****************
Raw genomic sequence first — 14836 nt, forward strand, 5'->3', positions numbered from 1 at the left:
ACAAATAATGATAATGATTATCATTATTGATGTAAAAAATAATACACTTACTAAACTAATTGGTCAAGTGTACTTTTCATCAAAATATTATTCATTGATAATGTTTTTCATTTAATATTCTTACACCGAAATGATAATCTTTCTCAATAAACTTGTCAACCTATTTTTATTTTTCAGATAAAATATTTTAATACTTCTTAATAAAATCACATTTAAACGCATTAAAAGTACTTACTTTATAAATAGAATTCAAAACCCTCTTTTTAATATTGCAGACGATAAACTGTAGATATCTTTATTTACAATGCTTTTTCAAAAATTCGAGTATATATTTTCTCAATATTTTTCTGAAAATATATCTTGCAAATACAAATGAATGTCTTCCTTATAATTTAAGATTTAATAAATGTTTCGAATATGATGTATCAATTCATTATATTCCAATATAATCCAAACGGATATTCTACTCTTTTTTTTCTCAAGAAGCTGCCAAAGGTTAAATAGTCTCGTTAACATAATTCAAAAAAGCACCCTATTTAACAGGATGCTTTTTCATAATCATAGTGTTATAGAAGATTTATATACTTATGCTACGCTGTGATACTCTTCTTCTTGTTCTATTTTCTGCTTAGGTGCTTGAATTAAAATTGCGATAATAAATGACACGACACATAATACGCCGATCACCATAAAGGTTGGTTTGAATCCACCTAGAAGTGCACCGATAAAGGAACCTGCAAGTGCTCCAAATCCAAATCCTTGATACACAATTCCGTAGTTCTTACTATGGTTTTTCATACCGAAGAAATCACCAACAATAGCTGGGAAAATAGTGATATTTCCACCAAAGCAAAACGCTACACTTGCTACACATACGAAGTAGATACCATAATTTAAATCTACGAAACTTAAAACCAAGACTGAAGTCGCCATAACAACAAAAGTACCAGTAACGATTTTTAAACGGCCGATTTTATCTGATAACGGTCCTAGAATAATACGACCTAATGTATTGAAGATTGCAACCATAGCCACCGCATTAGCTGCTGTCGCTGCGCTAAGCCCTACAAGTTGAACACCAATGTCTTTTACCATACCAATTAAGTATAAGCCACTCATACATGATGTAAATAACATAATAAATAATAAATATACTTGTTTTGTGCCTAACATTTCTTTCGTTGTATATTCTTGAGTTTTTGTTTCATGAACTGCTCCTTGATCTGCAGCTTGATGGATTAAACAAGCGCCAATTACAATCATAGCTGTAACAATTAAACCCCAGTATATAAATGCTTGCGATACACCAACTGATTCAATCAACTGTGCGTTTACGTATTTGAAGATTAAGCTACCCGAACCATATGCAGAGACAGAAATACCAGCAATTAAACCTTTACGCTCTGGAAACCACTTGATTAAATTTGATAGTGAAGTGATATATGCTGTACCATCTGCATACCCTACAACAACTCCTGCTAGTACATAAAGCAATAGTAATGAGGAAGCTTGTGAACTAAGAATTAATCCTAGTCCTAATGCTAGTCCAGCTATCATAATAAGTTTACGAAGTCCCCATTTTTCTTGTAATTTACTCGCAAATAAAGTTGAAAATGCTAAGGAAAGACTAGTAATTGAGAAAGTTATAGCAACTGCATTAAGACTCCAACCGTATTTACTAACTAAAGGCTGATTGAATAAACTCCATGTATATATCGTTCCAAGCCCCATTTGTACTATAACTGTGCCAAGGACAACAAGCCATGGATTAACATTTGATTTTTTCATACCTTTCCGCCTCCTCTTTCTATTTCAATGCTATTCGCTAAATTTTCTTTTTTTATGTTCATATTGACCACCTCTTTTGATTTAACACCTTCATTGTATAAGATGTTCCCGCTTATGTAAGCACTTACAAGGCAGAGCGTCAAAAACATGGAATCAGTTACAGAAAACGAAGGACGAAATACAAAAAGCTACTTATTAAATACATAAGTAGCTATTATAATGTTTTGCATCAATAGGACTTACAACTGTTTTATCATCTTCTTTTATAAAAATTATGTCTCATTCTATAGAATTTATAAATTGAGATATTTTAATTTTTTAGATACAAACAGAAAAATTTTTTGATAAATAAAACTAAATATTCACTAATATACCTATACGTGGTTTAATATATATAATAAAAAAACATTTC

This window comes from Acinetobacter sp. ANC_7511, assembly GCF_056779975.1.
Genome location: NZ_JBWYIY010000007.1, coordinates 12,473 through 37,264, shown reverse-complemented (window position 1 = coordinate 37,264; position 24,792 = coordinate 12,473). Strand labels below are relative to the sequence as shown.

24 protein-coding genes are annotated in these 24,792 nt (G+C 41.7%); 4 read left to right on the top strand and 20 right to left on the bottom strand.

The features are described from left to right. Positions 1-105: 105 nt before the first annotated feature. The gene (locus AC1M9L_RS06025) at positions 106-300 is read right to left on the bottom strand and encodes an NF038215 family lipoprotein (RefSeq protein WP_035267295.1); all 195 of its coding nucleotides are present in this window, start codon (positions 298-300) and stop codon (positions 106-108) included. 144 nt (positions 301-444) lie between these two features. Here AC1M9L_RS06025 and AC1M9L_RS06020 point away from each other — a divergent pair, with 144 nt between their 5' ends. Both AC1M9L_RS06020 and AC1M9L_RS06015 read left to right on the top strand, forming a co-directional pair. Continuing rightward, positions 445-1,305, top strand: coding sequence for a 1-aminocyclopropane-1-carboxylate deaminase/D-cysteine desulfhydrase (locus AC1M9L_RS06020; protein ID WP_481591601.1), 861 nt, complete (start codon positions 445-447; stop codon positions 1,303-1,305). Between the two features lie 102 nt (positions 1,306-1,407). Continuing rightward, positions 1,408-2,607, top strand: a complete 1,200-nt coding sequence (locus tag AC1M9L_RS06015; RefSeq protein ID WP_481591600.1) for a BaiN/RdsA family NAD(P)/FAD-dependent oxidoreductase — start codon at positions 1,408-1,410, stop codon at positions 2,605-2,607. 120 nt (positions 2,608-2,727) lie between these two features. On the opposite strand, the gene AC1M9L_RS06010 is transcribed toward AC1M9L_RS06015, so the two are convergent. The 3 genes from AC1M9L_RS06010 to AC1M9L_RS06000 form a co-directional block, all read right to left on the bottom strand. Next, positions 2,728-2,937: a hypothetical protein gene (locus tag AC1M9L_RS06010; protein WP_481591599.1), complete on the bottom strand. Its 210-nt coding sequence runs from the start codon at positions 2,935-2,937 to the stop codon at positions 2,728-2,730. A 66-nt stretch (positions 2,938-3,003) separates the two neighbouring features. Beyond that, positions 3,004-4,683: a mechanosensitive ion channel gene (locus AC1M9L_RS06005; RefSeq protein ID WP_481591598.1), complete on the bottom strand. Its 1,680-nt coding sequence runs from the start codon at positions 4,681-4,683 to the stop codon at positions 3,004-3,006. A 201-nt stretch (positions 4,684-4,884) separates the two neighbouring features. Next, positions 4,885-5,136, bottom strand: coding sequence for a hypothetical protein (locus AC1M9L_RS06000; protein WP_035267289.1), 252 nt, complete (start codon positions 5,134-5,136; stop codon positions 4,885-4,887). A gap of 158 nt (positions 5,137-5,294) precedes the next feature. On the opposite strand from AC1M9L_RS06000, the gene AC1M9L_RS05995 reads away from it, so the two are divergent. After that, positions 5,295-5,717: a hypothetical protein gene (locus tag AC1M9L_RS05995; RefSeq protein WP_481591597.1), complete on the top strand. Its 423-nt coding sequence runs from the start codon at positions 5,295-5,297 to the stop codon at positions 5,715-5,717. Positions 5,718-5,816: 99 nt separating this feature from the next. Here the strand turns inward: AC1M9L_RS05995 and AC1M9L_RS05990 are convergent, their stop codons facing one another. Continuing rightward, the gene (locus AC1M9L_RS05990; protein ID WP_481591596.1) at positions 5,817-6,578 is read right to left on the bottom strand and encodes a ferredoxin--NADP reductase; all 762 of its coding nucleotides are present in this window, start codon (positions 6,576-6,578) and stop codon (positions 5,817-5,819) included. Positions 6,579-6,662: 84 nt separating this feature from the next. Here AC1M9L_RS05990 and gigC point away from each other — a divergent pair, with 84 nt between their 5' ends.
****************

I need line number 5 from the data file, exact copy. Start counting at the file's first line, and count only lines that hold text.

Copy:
24 protein-coding genes are annotated in these 24,792 nt (G+C 41.7%); 4 read left to right on the top strand and 20 right to left on the bottom strand.